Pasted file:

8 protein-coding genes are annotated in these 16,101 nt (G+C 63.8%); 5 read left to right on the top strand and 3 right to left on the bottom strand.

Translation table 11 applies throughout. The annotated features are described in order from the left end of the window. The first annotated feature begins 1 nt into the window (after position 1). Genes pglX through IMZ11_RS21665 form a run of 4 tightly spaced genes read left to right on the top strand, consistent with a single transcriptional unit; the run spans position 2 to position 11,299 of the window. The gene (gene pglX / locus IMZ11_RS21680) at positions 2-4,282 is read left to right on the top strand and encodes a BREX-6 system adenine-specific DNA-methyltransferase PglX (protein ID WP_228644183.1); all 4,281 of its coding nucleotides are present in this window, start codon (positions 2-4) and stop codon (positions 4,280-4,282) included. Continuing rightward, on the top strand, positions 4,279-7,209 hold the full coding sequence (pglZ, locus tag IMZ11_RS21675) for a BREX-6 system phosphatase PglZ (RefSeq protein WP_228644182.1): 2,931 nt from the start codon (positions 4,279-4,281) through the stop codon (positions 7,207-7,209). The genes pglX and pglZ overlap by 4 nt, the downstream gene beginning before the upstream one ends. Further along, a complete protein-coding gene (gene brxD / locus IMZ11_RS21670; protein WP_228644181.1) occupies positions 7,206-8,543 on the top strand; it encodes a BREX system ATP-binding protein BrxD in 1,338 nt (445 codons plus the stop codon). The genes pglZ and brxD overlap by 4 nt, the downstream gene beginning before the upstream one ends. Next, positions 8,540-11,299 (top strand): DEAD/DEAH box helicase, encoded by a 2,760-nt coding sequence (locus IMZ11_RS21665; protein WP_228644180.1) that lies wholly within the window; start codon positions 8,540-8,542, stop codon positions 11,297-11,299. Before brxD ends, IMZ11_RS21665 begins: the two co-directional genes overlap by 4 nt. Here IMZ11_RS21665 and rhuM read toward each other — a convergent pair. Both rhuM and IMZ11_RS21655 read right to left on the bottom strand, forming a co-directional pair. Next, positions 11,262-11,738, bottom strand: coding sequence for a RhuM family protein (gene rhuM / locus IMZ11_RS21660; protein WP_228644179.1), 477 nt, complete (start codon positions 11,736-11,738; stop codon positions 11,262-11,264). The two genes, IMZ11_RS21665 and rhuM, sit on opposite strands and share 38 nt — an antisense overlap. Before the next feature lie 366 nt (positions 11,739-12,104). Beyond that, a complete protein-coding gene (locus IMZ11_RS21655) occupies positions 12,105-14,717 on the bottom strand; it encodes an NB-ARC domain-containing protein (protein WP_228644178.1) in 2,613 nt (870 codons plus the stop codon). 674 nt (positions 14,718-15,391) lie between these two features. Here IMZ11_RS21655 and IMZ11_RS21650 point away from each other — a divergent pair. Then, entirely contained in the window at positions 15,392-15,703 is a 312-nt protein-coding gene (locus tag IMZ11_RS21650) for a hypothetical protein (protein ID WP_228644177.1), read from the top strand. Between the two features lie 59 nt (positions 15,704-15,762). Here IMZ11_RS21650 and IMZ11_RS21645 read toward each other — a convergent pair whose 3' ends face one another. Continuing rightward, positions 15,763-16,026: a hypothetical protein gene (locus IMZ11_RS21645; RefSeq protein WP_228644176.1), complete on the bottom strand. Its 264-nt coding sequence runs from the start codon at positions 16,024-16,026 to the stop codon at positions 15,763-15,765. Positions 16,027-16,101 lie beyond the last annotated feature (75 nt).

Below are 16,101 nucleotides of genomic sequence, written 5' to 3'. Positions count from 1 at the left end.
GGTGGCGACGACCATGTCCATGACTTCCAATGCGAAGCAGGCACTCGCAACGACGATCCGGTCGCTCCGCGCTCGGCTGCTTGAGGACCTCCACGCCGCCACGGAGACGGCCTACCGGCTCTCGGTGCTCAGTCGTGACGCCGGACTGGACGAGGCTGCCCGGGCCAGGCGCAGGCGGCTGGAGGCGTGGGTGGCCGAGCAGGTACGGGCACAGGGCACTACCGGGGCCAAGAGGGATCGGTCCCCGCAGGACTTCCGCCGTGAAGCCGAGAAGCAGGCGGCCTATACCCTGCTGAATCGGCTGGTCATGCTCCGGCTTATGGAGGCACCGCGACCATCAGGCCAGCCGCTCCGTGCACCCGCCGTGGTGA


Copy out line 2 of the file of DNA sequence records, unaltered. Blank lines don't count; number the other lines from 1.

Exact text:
Translation table 11 applies throughout. The annotated features are described in order from the left end of the window. The first annotated feature begins 1 nt into the window (after position 1). Genes pglX through IMZ11_RS21665 form a run of 4 tightly spaced genes read left to right on the top strand, consistent with a single transcriptional unit; the run spans position 2 to position 11,299 of the window. The gene (gene pglX / locus IMZ11_RS21680) at positions 2-4,282 is read left to right on the top strand and encodes a BREX-6 system adenine-specific DNA-methyltransferase PglX (protein ID WP_228644183.1); all 4,281 of its coding nucleotides are present in this window, start codon (positions 2-4) and stop codon (positions 4,280-4,282) included. Continuing rightward, on the top strand, positions 4,279-7,209 hold the full coding sequence (pglZ, locus tag IMZ11_RS21675) for a BREX-6 system phosphatase PglZ (RefSeq protein WP_228644182.1): 2,931 nt from the start codon (positions 4,279-4,281) through the stop codon (positions 7,207-7,209). The genes pglX and pglZ overlap by 4 nt, the downstream gene beginning before the upstream one ends. Further along, a complete protein-coding gene (gene brxD / locus IMZ11_RS21670; protein WP_228644181.1) occupies positions 7,206-8,543 on the top strand; it encodes a BREX system ATP-binding protein BrxD in 1,338 nt (445 codons plus the stop codon). The genes pglZ and brxD overlap by 4 nt, the downstream gene beginning before the upstream one ends. Next, positions 8,540-11,299 (top strand): DEAD/DEAH box helicase, encoded by a 2,760-nt coding sequence (locus IMZ11_RS21665; protein WP_228644180.1) that lies wholly within the window; start codon positions 8,540-8,542, stop codon positions 11,297-11,299. Before brxD ends, IMZ11_RS21665 begins: the two co-directional genes overlap by 4 nt. Here IMZ11_RS21665 and rhuM read toward each other — a convergent pair. Both rhuM and IMZ11_RS21655 read right to left on the bottom strand, forming a co-directional pair. Next, positions 11,262-11,738, bottom strand: coding sequence for a RhuM family protein (gene rhuM / locus IMZ11_RS21660; protein WP_228644179.1), 477 nt, complete (start codon positions 11,736-11,738; stop codon positions 11,262-11,264). The two genes, IMZ11_RS21665 and rhuM, sit on opposite strands and share 38 nt — an antisense overlap. Before the next feature lie 366 nt (positions 11,739-12,104). Beyond that, a complete protein-coding gene (locus IMZ11_RS21655) occupies positions 12,105-14,717 on the bottom strand; it encodes an NB-ARC domain-containing protein (protein WP_228644178.1) in 2,613 nt (870 codons plus the stop codon). 674 nt (positions 14,718-15,391) lie between these two features. Here IMZ11_RS21655 and IMZ11_RS21650 point away from each other — a divergent pair. Then, entirely contained in the window at positions 15,392-15,703 is a 312-nt protein-coding gene (locus tag IMZ11_RS21650) for a hypothetical protein (protein ID WP_228644177.1), read from the top strand. Between the two features lie 59 nt (positions 15,704-15,762). Here IMZ11_RS21650 and IMZ11_RS21645 read toward each other — a convergent pair whose 3' ends face one another. Continuing rightward, positions 15,763-16,026: a hypothetical protein gene (locus IMZ11_RS21645; RefSeq protein WP_228644176.1), complete on the bottom strand. Its 264-nt coding sequence runs from the start codon at positions 16,024-16,026 to the stop codon at positions 15,763-15,765. Positions 16,027-16,101 lie beyond the last annotated feature (75 nt).